A Few Preliminaries on Withdrawal in Kathryn Hind’s “Hitch”.

Kathryn Hind’s Hitch (2019), published by Hamish Hamilton, maps the last lap of what appears to be a ‘hitching road trip’ undertaken by a young girl and her dog, Lucy. Events reveal that Amelia had lost her mother and, in the traumatic aftermath, has taken off on the present journey from one outback town to another, with the final hope of arriving in Melbourne. When the novel opens, Amelia is closer to the end of her journey. What may have covered the earlier stages of the trek are not referred to or revealed. The narrative opens with Amelia and Lucy being offered a ‘ride’ by a man (who introduces himself as Will), as they are picked off the Stuart highway. This is the first of five such ‘rides’ through which the novel is woven to its end.

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Kathryn Hind, c/o Rose Taylor

Will drives Amelia to a town named Glendambo, where they have sex (which Amelia co-initiates, but later seems to belabour under) in Will’s neglected, badly-maintained house. At the end of it, Will announces that the condom had got ripped. Later that night, as Amelia and Will sleep, a second man stumbles into the house. Jez is introduced to Amelia as Will’s brother who, later, clumsily tries to cajole and corner Amelia into ‘going with’ him. In a later passage of play, two other men – who walk into a motley shelter in which Amelia is resting for the night – attacks her, seizes and ransacks her backpack, looting Amelia of her meager supplies: her rice-crackers. In many ways, this fleeting encounter echos Amelia’s night with Will. Amelia’s consciousness of the proximity of abject male bodies, the presence of predatory sexual intent and the tension of that presence, and the vulnerability of the woman in these conditions – as well as exposure to ‘bare life’ at the periphery of society, devoid of civilization’s safeguards – come out powerfully through each of these encounters.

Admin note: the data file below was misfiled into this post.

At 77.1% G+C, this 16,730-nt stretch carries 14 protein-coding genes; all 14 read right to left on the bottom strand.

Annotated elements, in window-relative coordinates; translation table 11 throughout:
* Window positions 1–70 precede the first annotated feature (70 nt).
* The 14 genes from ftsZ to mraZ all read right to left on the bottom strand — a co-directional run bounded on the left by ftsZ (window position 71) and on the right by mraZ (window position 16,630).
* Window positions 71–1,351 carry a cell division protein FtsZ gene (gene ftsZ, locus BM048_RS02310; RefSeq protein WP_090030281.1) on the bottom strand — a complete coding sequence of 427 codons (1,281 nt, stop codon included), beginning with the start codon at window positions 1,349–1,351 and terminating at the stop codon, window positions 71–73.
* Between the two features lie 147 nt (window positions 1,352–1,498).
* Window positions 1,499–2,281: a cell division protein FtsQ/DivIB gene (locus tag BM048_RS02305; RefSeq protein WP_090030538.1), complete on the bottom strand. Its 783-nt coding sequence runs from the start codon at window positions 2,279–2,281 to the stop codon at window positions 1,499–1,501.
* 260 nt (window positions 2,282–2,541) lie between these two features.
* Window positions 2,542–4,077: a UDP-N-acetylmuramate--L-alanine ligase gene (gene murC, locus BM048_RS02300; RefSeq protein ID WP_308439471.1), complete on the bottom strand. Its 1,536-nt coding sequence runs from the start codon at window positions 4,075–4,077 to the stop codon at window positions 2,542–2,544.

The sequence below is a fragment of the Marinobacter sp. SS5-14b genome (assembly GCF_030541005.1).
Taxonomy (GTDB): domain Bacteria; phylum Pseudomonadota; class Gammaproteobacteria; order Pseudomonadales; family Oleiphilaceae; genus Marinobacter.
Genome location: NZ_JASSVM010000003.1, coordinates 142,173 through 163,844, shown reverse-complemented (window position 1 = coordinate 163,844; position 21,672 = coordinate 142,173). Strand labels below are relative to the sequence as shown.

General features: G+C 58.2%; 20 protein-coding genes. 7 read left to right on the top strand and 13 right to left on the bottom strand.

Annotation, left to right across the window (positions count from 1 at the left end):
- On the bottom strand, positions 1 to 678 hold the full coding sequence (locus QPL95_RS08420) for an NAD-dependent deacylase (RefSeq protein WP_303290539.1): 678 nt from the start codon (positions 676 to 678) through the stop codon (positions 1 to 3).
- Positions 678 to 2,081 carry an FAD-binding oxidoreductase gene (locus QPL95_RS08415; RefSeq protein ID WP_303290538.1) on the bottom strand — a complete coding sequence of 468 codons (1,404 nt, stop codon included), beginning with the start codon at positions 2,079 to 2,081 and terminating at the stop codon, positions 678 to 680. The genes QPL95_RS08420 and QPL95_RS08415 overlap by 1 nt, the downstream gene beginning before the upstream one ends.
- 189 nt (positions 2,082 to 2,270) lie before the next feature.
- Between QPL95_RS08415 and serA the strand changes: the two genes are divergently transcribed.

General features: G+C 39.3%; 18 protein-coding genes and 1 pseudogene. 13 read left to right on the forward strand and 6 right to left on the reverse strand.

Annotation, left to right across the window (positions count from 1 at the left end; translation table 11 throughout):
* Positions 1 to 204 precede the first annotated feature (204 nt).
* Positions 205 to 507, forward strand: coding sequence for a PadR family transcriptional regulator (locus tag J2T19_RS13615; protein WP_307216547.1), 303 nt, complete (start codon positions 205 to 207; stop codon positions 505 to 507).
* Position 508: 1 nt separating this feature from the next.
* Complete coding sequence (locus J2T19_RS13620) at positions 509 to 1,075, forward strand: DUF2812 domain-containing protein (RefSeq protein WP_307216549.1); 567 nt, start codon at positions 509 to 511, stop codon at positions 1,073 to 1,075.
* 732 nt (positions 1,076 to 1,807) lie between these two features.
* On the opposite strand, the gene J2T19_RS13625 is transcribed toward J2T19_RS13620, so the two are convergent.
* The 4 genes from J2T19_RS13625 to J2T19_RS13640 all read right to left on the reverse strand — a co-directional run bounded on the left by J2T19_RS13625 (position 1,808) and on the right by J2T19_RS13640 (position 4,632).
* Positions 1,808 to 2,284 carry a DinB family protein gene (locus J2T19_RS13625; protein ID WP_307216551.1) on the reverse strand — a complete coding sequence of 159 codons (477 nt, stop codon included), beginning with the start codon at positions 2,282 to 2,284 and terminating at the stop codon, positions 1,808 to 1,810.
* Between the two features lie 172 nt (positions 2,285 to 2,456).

9780143794349Pops is a third male predator – perhaps, the sleaziest and most ‘open book’ among them, who narrates to Amelia a series of lewd descriptions of sunbathers on Bondi while making suggestive and innuendo-driven remarks and gestures – encountered in Amelia’s trek. Promising her a lift, Pops decides halfway to  pull over at a ‘friend’s place’ to break the night. The passage which follows, perhaps, is the most cryptic of the whole novel – and, is probably consciously left so – as it is not directly ceded as to whether Amelia is assaulted by Pops (or not); or if, indeed, a sexual encounter took place to what degree Amelia’s agency was compromised. The build up towards a possible ‘assault scene’ – a scene where the victim to be Amelia has no ‘equal choice’, or control over the limited options before her – is palpable, but between Pops’ retiring into the house and the break of the morning that follows, the text leaves for the reader an ambiguous coda of sorts. Waking up in the back of Pops’ vehicle, Amelia has a “tensing and shifting inside” her belly, a feeling of nausea (179) and finds “new bites down her arms and legs (and) on her neck” (180). A woman coming out of the house aggressively shouts at Amelia to go away. “You’re bloody lucky the old man’s passed out, or you’d be in some real trouble” she says (183). “I’d be clearing out in a hurry if I were you”. However, clarification is of want as to whether this ‘old man’ to whom the woman refers is Pops himself, and as to the bites Amelia discovers are made by – say – bugs and mosquitoes.